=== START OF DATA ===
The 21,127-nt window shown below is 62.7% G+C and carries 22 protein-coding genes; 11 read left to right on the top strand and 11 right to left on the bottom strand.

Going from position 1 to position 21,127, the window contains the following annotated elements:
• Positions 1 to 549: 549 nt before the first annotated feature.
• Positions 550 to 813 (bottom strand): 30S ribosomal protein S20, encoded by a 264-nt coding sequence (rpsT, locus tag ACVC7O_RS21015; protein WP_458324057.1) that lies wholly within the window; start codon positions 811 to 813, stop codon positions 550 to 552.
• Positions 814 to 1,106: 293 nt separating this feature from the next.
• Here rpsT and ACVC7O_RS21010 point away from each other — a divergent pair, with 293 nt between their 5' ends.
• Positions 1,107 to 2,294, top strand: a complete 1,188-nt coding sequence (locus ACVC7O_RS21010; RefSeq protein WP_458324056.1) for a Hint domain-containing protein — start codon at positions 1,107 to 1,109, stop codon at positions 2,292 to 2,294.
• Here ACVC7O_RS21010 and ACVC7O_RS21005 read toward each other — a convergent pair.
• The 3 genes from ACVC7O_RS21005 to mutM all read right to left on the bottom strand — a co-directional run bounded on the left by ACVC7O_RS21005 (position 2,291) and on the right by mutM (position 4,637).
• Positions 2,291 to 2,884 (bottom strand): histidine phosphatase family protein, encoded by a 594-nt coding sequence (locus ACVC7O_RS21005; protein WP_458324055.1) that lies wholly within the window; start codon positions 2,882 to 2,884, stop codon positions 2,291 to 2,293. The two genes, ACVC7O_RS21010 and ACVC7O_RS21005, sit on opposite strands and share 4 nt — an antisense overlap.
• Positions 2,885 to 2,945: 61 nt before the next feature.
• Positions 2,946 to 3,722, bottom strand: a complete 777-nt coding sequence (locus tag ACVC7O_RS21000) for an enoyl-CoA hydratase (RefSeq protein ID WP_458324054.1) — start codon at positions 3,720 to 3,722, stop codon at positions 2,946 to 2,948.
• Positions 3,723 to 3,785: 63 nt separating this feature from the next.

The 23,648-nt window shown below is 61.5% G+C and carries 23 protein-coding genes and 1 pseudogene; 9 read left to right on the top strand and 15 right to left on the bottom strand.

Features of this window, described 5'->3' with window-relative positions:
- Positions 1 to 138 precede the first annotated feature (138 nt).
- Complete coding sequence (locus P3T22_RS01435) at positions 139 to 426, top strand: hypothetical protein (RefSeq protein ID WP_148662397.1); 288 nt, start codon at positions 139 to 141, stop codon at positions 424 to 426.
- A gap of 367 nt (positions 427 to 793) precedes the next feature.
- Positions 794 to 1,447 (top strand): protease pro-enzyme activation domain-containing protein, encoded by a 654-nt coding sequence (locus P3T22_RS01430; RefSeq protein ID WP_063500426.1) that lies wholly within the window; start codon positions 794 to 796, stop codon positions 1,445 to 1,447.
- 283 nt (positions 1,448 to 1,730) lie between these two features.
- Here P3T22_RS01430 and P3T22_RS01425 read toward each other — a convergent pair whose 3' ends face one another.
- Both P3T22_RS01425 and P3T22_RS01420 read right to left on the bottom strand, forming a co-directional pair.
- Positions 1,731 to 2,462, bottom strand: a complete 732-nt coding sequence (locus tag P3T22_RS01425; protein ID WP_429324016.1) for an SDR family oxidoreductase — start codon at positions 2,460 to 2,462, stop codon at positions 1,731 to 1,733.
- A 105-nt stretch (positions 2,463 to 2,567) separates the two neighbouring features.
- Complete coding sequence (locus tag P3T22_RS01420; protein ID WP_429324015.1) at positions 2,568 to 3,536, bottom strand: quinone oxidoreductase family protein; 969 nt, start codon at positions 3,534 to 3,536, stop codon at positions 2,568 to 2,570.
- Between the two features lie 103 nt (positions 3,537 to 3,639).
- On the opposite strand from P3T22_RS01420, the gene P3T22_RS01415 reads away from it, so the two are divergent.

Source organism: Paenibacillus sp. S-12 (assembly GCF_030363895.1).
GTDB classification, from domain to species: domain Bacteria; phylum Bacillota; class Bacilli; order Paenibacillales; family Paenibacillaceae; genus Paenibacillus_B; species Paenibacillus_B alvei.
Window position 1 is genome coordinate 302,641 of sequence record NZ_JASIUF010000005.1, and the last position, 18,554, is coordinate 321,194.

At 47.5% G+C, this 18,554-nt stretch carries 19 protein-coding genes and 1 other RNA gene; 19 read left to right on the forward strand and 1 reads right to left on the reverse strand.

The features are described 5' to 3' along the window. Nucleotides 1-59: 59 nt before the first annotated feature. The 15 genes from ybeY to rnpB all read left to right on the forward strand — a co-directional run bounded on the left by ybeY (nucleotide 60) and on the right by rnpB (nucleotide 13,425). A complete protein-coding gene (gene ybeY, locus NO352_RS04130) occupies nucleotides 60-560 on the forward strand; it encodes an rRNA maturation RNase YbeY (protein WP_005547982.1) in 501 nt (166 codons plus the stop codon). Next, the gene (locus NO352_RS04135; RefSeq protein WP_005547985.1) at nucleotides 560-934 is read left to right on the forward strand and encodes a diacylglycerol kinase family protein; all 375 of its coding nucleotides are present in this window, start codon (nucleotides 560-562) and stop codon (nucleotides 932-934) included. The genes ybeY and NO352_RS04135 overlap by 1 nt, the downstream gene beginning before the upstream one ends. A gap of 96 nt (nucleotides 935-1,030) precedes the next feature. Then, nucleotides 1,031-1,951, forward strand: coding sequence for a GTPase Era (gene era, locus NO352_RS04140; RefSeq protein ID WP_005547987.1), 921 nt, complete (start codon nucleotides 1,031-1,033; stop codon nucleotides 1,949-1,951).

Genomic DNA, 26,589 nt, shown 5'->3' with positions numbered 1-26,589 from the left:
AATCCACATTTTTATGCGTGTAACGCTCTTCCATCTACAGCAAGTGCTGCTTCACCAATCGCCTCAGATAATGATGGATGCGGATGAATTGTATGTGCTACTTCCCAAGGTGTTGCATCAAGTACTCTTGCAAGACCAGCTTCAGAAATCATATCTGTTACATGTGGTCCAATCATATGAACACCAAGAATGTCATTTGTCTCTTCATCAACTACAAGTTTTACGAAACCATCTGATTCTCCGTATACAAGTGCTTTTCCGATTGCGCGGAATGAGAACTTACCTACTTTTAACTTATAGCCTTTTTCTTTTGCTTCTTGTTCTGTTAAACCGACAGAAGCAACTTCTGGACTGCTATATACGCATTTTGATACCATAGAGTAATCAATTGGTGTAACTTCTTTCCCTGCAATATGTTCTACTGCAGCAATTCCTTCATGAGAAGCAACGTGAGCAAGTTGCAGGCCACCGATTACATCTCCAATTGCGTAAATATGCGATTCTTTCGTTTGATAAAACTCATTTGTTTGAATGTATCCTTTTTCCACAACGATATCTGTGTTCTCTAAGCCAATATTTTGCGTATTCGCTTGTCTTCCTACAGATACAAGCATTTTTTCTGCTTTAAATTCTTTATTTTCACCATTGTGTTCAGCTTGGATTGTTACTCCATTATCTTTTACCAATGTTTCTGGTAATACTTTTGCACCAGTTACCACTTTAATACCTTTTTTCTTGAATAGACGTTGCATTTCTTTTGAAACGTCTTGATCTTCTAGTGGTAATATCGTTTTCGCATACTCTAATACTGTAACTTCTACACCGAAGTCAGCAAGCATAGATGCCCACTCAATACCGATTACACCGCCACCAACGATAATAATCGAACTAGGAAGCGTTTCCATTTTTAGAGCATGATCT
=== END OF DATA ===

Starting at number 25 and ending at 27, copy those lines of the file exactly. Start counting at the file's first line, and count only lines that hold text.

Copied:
- Complete coding sequence (locus tag P3T22_RS01420; protein ID WP_429324015.1) at positions 2,568 to 3,536, bottom strand: quinone oxidoreductase family protein; 969 nt, start codon at positions 3,534 to 3,536, stop codon at positions 2,568 to 2,570.
- Between the two features lie 103 nt (positions 3,537 to 3,639).
- On the opposite strand from P3T22_RS01420, the gene P3T22_RS01415 reads away from it, so the two are divergent.